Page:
In over 90% of cases,
a patient's journey with the health service begins with the GP; and it’s vital
that the patient is able to explain their symptoms in as much detail as possible
to the doctor, and that the doctor and the patient can understand each other.
A common language
between the patient and doctor is all-important and can make a real difference
to the way a patient feels and also to the treatment provided.
Dr Llinos Roberts is
a GP in Cross Hands and Tumble, and can recall many situations where
communicating in Welsh has proved crucial to her understanding of a patient's
need. One example which stands out for her is when a young man came to see her,
having been living with symptoms of depression for several months.
Dr Llinos explains:
"When we talked, he told me that he had thoughts about self-harming and
suicidal thoughts. Of course, this was a sensitive conversation, and it was
very difficult for him to share his feelings with me. He had seen another
doctor a few weeks earlier, and he admitted to me that he had not discussed
these feelings with the doctor for one reason, and one reason only, and that
was because the conversation had not taken place through the medium of Welsh.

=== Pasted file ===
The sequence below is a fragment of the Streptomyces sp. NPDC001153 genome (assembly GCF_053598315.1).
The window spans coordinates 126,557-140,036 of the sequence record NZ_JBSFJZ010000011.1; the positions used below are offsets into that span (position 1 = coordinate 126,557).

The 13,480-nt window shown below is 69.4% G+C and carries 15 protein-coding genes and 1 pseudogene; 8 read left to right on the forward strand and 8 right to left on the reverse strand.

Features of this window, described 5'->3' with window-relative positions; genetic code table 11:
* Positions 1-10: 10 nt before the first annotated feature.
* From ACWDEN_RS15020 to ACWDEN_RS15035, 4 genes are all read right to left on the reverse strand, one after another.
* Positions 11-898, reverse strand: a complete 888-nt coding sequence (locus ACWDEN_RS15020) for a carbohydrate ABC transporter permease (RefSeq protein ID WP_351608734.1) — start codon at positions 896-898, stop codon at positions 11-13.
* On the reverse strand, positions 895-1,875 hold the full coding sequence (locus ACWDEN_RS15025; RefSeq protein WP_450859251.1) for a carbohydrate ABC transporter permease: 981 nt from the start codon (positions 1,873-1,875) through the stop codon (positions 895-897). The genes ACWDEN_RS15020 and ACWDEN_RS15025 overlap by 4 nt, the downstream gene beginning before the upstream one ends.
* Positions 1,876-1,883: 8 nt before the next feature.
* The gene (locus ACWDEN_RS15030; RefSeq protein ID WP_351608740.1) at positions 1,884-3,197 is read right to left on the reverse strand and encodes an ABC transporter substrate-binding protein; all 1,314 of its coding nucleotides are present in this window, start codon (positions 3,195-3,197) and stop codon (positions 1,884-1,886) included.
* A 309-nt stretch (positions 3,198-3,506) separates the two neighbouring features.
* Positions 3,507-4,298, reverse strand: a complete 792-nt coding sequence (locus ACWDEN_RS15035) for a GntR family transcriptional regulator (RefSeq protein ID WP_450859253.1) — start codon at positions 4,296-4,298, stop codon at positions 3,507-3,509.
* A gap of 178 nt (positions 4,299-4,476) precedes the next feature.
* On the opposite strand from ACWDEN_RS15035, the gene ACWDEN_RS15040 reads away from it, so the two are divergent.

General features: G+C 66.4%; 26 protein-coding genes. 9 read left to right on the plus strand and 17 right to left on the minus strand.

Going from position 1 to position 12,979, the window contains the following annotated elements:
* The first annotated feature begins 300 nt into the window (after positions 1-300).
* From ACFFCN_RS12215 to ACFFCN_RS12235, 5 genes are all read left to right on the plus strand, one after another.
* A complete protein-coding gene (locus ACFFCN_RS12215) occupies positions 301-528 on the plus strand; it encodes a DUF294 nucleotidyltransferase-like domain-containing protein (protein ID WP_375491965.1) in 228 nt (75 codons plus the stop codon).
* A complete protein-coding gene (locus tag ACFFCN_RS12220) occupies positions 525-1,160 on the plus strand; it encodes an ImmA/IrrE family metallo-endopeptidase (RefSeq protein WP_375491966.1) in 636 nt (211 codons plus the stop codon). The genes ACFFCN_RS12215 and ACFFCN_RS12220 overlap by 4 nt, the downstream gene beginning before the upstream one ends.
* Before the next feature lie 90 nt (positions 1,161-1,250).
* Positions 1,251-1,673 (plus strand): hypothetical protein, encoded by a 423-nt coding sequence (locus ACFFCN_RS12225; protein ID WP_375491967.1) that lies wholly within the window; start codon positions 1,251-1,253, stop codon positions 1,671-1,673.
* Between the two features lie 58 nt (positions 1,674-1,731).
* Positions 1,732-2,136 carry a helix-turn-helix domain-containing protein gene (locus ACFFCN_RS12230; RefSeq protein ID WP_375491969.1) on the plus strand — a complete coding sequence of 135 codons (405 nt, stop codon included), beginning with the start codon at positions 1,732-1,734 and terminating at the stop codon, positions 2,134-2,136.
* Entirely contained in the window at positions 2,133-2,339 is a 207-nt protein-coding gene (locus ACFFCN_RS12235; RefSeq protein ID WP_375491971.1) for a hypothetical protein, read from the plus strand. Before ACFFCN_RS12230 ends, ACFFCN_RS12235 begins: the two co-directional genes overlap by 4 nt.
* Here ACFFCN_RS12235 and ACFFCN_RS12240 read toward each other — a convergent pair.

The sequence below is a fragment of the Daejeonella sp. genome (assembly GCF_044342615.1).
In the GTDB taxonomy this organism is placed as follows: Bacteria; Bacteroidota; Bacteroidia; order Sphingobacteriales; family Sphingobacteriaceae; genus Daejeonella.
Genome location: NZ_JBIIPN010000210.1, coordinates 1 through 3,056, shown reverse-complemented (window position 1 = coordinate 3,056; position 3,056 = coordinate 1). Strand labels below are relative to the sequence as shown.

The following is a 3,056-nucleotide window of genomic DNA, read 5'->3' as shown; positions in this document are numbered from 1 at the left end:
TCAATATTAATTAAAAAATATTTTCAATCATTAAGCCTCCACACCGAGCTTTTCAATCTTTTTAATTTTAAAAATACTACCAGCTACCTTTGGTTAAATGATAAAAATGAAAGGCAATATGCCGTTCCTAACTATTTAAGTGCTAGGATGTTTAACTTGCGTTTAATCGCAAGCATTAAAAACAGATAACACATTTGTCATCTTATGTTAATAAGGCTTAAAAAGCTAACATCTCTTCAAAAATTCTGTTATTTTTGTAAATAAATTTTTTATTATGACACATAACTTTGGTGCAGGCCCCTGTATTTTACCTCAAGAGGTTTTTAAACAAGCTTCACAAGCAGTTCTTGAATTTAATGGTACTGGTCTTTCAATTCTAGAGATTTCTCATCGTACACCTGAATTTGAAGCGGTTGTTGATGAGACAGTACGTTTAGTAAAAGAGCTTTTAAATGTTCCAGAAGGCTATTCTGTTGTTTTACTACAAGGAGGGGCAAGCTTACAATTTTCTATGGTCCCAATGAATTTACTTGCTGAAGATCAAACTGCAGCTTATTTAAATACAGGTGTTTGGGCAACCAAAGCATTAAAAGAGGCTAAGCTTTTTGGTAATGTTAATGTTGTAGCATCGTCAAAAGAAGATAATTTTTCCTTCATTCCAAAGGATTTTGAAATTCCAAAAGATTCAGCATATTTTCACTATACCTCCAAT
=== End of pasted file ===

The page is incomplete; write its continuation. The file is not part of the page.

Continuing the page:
He had not felt comfortable and confident to discuss these issues in English.
The fact that he had talked to me and had discussed his feelings with me
enabled me as a doctor to offer him the medical care that he needed – without
knowing those details, I would have not have been able to do so."
Another GP working
through the medium of Welsh is Tomos Owens from Caernarfon. He started his
training as a GP at Ysbyty Gwynedd in Bangor in 2016, and saw how much
difference language can make to a patient's care.
According to Dr
Tomos, "Certainly the Welsh language benefited me in the children's ward
and parents appreciated having someone who could speak Welsh with their child.
With children, if you speak a language they don't understand, it's harder to get
them to trust you, and let you inspect them."
He has also seen a
difference when speaking with older people, who may be living with dementia and
who find it difficult to explain their symptoms in a second language. He said:
"I have a friend who’s a GP, and she speaks a little bit of Welsh but
she's not fluent. A man with dementia came to see her, and he just couldn’t
explain in English what was wrong. She then had to use the little Welsh she
had, but unfortunately it wasn't enough. In the end, he had to arrange to come
in and see another doctor who could speak Welsh, so that they could understand
Dr Tomos felt it was
very important that he came back to Wales to work, so that he could work
through the medium of Welsh. He now speaks Welsh with around 90% of the
patients who visit the surgery. He feels that speaking Welsh contributes
greatly to the process of consulting with a patient.
Since 30 May this
year, health boards have a duty to consider the opportunities that patients
have to use the Welsh language when planning their primary care services.
To learn more about
the rights to use Welsh within the health sector, go to www.welshlanguagecommissioner.wales/myrights